Perhaps the greatest challenge for Western missionaries is the acrobatic-like choreography of cooperation between nationals and Westerners that must occur if Western missionaries are to make a contribution to the evangelization of the CIS. Possibilities for misinterpretation and misunderstanding are infinite. Among all cultural cues, perhaps language provides the greatest pitfall for miscommunication. Sometimes these have a humorous side. One well intentioned American preacher, for example, mentioned that he "used to smoke three packs of cigarettes a day." The American was bewildered when some of his Christian audience walked out, not knowing that his interpreter had translated the phrase "used to smoke" as "was accustomed to smoking."
Some national believers wonder why Westerners seem so sympathetic and make promises they don't keep. At the same time, Westerners question why it is so difficult to have a binding contract, even with Christians. It can sometimes seem like Western and Russian partners miscommunicate more often than they communicate, making a mirrored-house version of a circus clown act. When the media look at us from the outside, they often deride or make fun of every error.
The most serious and significant calling in life is to bring people to God. So why cite these embarrassing moments of missionary life? What is the point of comparing what we do with the animal tricks, juggling, and high-wire acts of a circus? Two reasons. First, both missionaries and circus performers can achieve amazing things. Though it seems to defy its own nature and the laws of gravity, an immense seal has performed to the delight of young and old at the Moscow circus. This animal weighs hundreds of pounds and can balance its weight on a single fin after climbing the smallest of ladders. For that animal, the trainer and training is everything. Like that seal, Christians can do things that seem impossible, but only with God's help.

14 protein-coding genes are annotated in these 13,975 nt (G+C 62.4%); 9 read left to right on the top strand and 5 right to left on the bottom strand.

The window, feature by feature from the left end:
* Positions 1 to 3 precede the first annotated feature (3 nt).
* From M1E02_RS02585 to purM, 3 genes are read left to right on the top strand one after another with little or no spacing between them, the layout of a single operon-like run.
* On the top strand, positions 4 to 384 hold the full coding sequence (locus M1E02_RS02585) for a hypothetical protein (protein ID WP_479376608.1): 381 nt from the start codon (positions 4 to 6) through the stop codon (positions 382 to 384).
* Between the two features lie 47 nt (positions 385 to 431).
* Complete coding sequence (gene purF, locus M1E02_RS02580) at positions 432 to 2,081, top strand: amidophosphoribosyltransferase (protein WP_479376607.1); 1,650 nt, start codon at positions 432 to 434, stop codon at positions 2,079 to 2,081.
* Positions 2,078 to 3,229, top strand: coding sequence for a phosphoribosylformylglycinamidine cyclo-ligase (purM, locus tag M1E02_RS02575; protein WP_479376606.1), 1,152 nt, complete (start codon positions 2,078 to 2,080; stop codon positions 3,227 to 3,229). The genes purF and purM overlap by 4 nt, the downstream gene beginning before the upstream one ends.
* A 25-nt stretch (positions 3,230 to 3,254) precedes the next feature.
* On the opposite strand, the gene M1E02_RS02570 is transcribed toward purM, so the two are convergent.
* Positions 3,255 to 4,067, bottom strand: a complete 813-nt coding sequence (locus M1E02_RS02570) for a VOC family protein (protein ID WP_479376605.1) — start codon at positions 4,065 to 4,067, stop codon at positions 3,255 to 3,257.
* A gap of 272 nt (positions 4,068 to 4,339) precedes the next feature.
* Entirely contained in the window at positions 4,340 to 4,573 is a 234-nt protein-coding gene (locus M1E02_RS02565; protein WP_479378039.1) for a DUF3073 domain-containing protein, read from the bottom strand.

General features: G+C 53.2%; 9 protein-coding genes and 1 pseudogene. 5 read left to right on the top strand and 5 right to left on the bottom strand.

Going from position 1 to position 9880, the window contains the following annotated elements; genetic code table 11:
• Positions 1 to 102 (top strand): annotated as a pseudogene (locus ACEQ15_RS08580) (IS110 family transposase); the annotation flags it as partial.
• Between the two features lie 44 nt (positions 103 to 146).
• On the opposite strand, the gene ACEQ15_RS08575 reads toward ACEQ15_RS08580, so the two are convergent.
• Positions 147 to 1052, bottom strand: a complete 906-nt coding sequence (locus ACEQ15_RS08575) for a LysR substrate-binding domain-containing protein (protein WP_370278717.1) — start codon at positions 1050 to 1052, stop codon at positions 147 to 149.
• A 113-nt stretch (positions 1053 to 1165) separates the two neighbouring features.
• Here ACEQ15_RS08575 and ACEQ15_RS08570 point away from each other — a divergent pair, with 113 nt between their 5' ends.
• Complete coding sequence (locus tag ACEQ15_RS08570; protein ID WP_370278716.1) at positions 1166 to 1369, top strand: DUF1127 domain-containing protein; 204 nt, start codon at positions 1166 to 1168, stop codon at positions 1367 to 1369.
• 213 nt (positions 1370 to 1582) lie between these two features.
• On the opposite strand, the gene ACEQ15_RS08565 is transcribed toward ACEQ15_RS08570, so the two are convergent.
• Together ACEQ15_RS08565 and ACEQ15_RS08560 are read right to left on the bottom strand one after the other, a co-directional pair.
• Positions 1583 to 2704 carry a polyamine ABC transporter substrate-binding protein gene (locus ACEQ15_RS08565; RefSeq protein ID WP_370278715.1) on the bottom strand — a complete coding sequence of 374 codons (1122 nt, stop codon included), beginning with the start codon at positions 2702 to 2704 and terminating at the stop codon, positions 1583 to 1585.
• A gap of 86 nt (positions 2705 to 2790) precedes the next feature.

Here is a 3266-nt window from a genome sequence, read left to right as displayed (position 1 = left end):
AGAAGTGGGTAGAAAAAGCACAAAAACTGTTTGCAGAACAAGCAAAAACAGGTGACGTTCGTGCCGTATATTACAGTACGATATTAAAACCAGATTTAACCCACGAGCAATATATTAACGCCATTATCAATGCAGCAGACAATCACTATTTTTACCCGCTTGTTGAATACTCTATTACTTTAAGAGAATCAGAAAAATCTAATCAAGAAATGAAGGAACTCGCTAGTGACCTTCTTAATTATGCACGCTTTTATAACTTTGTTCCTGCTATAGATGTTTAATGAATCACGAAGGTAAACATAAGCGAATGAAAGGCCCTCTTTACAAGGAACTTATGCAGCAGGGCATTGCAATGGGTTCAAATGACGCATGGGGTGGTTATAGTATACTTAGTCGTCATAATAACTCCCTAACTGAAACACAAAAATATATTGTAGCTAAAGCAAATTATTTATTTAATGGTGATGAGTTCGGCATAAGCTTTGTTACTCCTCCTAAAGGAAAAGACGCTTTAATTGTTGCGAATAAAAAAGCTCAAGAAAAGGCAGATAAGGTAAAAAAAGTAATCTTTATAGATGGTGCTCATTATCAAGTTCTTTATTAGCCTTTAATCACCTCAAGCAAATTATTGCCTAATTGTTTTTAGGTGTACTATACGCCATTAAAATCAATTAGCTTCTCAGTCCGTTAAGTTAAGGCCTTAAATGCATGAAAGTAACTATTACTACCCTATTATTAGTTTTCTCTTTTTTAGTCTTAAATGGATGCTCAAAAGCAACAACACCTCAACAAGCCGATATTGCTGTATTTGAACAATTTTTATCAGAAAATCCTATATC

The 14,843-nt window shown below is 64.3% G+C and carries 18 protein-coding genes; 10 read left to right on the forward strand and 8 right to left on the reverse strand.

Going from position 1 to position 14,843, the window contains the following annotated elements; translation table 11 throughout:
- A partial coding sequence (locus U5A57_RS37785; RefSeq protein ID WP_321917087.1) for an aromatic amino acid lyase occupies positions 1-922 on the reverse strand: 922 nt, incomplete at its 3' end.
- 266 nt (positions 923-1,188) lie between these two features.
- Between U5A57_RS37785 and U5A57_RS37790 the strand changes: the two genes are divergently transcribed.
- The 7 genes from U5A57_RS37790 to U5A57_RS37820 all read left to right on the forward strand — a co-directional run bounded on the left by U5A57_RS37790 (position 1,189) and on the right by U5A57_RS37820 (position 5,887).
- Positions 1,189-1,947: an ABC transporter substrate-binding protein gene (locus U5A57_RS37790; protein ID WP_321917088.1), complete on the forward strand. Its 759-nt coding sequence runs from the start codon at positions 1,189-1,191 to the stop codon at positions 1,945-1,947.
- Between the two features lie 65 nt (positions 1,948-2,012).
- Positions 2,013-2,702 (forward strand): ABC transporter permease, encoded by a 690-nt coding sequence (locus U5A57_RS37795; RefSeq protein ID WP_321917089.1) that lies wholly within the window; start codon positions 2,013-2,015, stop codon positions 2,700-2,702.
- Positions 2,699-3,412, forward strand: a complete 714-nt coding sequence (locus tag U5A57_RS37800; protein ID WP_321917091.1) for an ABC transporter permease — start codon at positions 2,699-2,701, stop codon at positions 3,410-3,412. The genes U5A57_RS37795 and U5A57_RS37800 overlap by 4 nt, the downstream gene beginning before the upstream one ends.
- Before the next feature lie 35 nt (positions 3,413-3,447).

The moment we take our eyes off God, we ultimately fail. And it must be admitted that not all Western Christian organizations and individuals have been culturally sensitive, relevant, or even wise in all their actions. Nevertheless, during the past five years of so much tumult and trouble in the former Soviet Union, Western missionaries have been part of God's plans and purposes as they have worked together with national Christians. As partners with indigenous Christians, we have witnessed "great and mighty things" happening for God's kingdom.
As a person struggling to do my best for God, I search for metaphors to communicate what missionary life has really been like. The classic safari-style missionary isn't quite right. Neither is the Western business worker establishing a branch office in Russia. The circus metaphor fits the situation because it does portray the possibility of ordinary people doing extraordinary things. Our only success as Christians comes from Christ's working through us. Supernatural intervention is needed, of course, not just in the former Soviet Union and East Central Europe, but everywhere in our fallen world. However, the ways God has been manifest through such a variety of Christians in these countries in the past five years is remarkable and a source of hope for what may be even more challenging days ahead. As we missionaries do our work, it may feel like we are on the highwire or trapeze or riding bareback on a zebra. But when we stand back and witness the wonders of God taking place, we can only respond with childlike awe at the One who works through us.
Anita Deyneka is director of research for Peter Deyneka Russian Ministries. Wil Triggs is EWC&M Report coeditor.
Written permission is required for reprinting or electronic distribution of any portion of the East-West Church & Ministry Report.
© 1995 Institute for East-West Christian Studies